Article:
Journal #8813

Posted 5 years ago2017-06-05 23:07:50 UTC
I'm about to start working on a new map.
I was wondering: do you follow a particular methodology when creating the map? Like: layout first, then texture, then lighting, or a bit of everything with iterative improvements?
I personally used to go with the room-by-room approach (completely finishing a room, then going to the next), which I now think is a terrible idea.


Commented 5 years ago2017-06-06 00:00:15 UTC Comment #67413
Every mapper has their own style.
As for me, I first imagine the room/environment/structure I want to create and then I build it up in the editor, piece by piece.
I usually put the textures during the building to get a better idea how the end result will look and to adapt my brushwork to the textures I'm going to use.
Since I mostly use texlights/light_environment, I place light sources during the texturing which I do while building the room/whatever it is going to be.
I've never been good at designing layouts for my maps so I usually make very simple ones.

Sorry if there are any mistakes.
Commented 5 years ago2017-06-06 05:30:54 UTC Comment #67411
I do a similar thing to Windawz - imagine the structure first and then build it up with texturing and lighting. I don't draw any layouts, somehow I just can't work with them when mapping or with any reference images when modelling. I do everything off the top of my head.
Commented 5 years ago2017-06-06 13:12:09 UTC Comment #67412
Let's see what I did with de_kobbl.
Basically, I took a few overviews from 2 other maps and I combined them:
User posted image
As you can see, it's 50% de_cbble and 50% de_forge.

Then I built that in my map:
User posted image
(that's one of the earliest screenshots ever. xd)
User posted image
And just build the rest of the map! =D

So yeah, I did it that way, and it seems to have worked so far, at least for CS 1.6 maps.

And ts_untergrund? Well, that one was made a bit differently. I drew a room onto a piece of paper and then I made that room. I made it, textured it and everything, and then I made a few halls, and that's where I stopped working because I didn't know what to do next. Then I created a plan in SketchUp:
User posted image
And... you know the rest.

Also, this is how I started out on Sandstorm:
User posted image
Furthermore, one of my WiP maps uses a real place for reference:
User posted image
Blueprint Mapping. I like it. :3
And no, my country isn't like the USA: they won't arrest me for school-mapping.
Commented 5 years ago2017-06-06 19:16:13 UTC Comment #67408
Well, lou-li-loo-la-la-me, I would say it depends on the kind of map you want to make.

Singleplayer, I would block out the basic layout first, with dev/simple texturing. Then, put in your obstacles and NPCs for combat areas, or your puzzle elements, again as basic as possible. It's a good way to make sure your gameplay is engaging enough when the visuals aren't front and center. Once you can run through your map completely, with all the combat / puzzle sections in place, pick an aesthetic and start detailing. Make sure that your detail doesn't interfere too much with the fine tuned gameplay. (e.g. Try not to add a lot of extra cover for the player/enemies accidentally.)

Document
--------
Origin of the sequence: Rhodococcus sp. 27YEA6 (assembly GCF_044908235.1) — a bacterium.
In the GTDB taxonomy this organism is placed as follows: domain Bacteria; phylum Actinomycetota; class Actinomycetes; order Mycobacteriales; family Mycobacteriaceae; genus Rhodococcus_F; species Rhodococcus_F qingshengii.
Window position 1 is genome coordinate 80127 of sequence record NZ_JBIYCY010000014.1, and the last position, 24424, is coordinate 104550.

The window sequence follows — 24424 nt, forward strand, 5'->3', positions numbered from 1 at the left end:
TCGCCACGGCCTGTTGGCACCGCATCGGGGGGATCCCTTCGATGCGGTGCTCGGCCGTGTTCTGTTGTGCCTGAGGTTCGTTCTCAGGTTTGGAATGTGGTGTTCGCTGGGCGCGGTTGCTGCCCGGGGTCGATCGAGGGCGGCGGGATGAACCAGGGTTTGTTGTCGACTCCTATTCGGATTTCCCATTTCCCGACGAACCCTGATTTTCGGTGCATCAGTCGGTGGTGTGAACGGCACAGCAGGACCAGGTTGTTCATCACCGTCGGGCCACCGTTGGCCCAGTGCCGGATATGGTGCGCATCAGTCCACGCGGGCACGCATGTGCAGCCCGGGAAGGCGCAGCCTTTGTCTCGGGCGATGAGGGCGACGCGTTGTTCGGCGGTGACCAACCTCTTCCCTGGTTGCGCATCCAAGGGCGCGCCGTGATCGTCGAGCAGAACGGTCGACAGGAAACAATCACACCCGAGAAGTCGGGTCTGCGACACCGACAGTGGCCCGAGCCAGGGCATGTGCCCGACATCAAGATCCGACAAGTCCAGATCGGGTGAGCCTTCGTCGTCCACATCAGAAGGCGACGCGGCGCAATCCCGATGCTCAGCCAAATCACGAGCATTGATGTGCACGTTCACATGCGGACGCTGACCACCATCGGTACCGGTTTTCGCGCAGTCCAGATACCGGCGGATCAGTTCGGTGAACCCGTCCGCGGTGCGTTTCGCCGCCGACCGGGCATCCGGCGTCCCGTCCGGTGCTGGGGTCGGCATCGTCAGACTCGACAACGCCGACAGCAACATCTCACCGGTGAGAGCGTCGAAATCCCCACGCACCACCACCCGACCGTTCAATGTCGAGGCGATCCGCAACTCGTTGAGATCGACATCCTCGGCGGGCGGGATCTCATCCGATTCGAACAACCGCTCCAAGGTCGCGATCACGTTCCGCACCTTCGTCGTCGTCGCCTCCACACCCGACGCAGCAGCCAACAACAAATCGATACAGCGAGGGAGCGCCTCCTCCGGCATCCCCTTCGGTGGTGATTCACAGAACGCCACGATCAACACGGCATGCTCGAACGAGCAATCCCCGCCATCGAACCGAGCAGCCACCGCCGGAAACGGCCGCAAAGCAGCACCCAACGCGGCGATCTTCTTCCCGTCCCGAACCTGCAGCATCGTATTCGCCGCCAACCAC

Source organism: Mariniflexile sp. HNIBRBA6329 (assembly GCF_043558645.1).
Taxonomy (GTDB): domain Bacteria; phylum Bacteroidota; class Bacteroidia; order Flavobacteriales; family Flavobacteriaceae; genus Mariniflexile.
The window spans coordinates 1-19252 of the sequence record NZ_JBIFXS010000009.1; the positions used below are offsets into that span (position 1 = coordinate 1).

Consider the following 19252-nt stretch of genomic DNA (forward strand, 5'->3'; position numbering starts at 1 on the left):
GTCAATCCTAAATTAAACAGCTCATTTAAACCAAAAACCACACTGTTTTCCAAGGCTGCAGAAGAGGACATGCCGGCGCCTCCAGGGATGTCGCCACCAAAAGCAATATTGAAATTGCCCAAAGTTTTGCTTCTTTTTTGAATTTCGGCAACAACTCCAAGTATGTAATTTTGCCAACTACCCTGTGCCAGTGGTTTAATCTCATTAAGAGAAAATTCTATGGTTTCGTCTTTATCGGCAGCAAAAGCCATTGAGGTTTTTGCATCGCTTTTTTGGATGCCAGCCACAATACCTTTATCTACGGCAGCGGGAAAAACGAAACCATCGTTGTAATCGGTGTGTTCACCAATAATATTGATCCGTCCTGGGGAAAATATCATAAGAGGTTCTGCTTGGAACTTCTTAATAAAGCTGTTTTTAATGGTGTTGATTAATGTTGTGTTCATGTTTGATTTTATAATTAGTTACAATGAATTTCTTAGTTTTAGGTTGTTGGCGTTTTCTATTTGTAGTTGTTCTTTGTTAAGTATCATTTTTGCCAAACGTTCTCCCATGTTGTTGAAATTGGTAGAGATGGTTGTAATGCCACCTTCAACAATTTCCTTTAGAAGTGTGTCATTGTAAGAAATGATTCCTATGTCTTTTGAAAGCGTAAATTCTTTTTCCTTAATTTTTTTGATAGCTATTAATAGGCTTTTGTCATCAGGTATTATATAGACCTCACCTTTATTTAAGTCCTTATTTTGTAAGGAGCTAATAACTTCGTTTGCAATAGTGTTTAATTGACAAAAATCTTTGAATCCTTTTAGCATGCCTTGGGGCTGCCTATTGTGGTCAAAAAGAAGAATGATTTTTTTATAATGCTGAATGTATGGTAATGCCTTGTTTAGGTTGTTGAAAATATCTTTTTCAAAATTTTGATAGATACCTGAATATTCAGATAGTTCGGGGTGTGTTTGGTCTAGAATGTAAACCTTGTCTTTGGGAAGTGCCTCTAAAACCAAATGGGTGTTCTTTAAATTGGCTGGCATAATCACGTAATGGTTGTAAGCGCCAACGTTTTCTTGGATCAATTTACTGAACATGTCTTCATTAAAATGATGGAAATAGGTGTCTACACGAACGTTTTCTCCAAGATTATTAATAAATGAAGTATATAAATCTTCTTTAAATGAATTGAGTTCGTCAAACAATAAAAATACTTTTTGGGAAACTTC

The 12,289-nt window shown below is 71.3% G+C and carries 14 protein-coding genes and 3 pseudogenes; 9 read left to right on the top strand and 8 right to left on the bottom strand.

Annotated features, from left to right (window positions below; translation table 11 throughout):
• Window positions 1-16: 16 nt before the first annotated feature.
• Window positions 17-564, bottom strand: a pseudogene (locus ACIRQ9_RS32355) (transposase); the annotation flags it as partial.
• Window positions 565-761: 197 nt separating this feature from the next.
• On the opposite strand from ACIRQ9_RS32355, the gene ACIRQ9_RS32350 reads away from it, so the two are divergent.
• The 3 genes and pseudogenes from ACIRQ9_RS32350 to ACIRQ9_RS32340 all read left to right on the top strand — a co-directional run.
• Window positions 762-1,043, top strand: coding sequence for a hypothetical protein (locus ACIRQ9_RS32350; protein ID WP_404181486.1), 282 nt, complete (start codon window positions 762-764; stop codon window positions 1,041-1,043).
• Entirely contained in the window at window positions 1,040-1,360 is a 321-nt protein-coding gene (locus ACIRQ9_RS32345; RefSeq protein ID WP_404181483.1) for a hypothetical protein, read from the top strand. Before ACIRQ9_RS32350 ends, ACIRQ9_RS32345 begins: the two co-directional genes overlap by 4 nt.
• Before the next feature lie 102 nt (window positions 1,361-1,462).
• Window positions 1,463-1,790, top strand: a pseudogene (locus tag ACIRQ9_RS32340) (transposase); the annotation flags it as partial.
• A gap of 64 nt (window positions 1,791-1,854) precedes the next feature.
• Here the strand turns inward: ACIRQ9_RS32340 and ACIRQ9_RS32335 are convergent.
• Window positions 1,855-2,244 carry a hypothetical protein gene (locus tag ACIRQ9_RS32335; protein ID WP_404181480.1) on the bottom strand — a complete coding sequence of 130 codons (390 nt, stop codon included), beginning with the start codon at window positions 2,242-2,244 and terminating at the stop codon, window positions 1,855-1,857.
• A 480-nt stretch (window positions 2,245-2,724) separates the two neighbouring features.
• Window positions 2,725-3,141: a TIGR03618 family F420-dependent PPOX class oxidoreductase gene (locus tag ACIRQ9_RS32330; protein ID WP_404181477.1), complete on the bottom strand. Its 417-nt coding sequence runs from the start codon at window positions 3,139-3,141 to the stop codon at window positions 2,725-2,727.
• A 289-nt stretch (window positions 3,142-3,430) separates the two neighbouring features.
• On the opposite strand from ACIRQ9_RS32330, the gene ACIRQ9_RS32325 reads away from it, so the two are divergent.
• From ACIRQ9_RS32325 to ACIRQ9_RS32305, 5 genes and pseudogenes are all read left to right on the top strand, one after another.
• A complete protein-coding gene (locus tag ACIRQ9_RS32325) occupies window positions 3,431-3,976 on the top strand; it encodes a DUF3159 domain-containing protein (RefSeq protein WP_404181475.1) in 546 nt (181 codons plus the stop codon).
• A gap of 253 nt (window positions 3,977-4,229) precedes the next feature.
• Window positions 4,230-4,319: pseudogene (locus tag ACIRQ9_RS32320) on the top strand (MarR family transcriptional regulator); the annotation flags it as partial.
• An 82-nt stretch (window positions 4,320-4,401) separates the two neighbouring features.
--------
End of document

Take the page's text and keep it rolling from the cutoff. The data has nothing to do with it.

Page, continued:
(Room by room can work fine, but if you have a puzzle or a particular entity setup late in the map, it can be a pain doing a full compile to make slight adjustments.)

For multiplayer, it's a bit more difficult, but I would again make a very basic layout first, trying to figure out how the map will play. Consider the areas where the most combat will take place and distribute weapons into areas where they feel right. Make sure your map is engaging to run through on your own.
Commented 5 years ago2017-06-06 20:09:55 UTC Comment #67410
Once i'm set on a theme i start looking for reference images/videos, then usually planning out the basic concept and layout with pen & paper.
Soon as i'm satisfied with that, it's time to start up the level editor and build the basic layout.
Playtest and check scaling/timers/objectives/etc...
Iterate until it feels right.

Greybox/blockout the rest of the level with placeholders and check for gameplay.
Playtest & iterate until it feels right.

Import/export between software if needed.
Add basic textures with some placeholders (no UV/scaling/refining/etc).
Refine lighting and skybox (when going from light to dark).
Make assets & props and import them while focusing on a small part of the level (usually player spawn area), adding/refining/texturing any detail to specified area as i go.
Playtest & iterate until it feels right.

Expand from above mentioned area until the whole level is complete.
Playtest & iterate and change until it feels right.

(Refine lighting and skybox, when going from dark to light).

Detail and texture pass. Playtest & iterate until it feels right.
Lighting pass. Playtest & iterate until it feels right.

Quick and dirty workflow guide from UT devs, but the basics are valid for any HL engine.
Mapcore also has a crazy amount of workflow guides and links.

ps: I'm too lazy to finish any maps lately but i like to comfort myself thinking that my levels from ~last 2 years have died in greybox stage due to bad gameplay. Which is also true... >:)
Commented 5 years ago2017-06-06 21:03:55 UTC Comment #67409
I'm following the same principle as Urby, depending on the game/mod, I also use bots for gameplay testing purposes.

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